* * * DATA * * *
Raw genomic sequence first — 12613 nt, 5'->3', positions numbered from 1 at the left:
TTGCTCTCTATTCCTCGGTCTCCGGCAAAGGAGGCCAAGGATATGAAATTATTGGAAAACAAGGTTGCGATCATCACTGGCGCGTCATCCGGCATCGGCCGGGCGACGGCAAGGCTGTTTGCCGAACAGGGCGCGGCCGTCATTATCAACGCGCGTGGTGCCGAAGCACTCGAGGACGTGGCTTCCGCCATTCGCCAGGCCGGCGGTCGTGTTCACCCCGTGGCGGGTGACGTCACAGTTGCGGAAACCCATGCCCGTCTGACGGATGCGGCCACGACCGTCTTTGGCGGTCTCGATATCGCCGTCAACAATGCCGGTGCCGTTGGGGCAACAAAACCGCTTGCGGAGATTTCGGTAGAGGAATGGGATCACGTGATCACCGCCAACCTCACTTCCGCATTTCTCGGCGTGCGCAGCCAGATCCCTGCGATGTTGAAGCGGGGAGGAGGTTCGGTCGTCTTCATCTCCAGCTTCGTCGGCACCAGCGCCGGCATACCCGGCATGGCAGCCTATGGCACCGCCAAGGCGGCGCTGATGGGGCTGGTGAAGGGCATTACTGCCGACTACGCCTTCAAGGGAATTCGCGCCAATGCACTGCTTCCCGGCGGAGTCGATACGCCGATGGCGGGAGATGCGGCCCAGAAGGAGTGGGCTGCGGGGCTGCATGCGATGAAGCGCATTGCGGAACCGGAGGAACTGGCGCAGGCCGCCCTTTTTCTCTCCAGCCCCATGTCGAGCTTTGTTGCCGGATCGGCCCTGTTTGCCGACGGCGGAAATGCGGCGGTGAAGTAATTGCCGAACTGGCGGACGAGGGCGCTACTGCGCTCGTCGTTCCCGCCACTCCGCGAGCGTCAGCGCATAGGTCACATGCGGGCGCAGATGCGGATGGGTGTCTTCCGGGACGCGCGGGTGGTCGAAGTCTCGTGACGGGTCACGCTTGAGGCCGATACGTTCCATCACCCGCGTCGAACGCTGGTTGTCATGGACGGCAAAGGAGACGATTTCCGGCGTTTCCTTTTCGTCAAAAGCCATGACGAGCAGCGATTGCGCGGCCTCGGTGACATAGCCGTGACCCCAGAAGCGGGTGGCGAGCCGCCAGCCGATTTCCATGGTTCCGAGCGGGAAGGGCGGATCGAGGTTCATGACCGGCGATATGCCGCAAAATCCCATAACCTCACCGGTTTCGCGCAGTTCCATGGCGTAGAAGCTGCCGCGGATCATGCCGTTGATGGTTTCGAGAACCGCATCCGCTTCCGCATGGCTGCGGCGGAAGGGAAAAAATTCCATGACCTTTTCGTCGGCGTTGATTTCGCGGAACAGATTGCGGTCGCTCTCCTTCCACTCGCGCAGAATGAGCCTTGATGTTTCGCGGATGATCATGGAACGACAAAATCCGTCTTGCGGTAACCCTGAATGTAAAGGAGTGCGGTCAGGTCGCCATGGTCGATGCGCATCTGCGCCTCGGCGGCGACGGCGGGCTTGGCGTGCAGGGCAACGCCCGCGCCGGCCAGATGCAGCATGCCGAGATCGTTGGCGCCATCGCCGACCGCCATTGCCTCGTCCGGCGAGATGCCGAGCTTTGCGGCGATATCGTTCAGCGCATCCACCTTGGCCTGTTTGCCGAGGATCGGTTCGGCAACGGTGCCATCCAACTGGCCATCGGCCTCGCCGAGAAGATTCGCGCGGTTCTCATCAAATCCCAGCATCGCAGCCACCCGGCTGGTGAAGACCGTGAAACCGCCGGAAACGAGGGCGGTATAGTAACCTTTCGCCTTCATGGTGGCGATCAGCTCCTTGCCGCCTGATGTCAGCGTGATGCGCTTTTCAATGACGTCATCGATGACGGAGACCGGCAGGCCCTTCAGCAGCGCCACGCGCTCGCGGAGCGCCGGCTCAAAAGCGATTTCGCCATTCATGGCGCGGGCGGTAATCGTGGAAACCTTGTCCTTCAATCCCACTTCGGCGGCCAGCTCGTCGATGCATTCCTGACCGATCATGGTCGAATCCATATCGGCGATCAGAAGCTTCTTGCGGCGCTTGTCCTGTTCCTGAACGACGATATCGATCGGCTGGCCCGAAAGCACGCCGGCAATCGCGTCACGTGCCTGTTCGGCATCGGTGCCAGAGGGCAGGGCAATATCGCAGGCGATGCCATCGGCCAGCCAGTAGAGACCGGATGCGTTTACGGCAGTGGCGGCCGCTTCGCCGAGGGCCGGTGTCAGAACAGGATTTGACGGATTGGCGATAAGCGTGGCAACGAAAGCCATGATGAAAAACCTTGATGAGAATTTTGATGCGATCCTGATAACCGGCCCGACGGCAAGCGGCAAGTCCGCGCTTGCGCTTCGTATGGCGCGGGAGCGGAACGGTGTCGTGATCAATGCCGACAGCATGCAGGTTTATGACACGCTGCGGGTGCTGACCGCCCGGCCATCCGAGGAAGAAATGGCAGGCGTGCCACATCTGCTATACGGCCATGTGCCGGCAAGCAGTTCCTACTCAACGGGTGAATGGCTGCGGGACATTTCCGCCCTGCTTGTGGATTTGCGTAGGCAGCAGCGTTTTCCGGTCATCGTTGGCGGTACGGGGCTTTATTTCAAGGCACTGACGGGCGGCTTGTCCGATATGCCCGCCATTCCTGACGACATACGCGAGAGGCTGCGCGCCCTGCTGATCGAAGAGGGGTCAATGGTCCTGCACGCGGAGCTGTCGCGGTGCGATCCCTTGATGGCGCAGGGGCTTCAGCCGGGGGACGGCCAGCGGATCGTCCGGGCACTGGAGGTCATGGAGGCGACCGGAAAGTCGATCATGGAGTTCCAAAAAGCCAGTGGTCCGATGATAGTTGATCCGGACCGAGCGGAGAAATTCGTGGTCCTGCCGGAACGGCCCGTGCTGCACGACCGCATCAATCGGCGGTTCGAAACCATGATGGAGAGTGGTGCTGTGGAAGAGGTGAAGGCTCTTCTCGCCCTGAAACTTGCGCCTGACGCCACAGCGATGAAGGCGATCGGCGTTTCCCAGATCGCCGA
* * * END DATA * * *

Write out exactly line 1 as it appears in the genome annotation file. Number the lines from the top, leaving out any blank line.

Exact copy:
Raw genomic sequence first — 12613 nt, 5'->3', positions numbered from 1 at the left: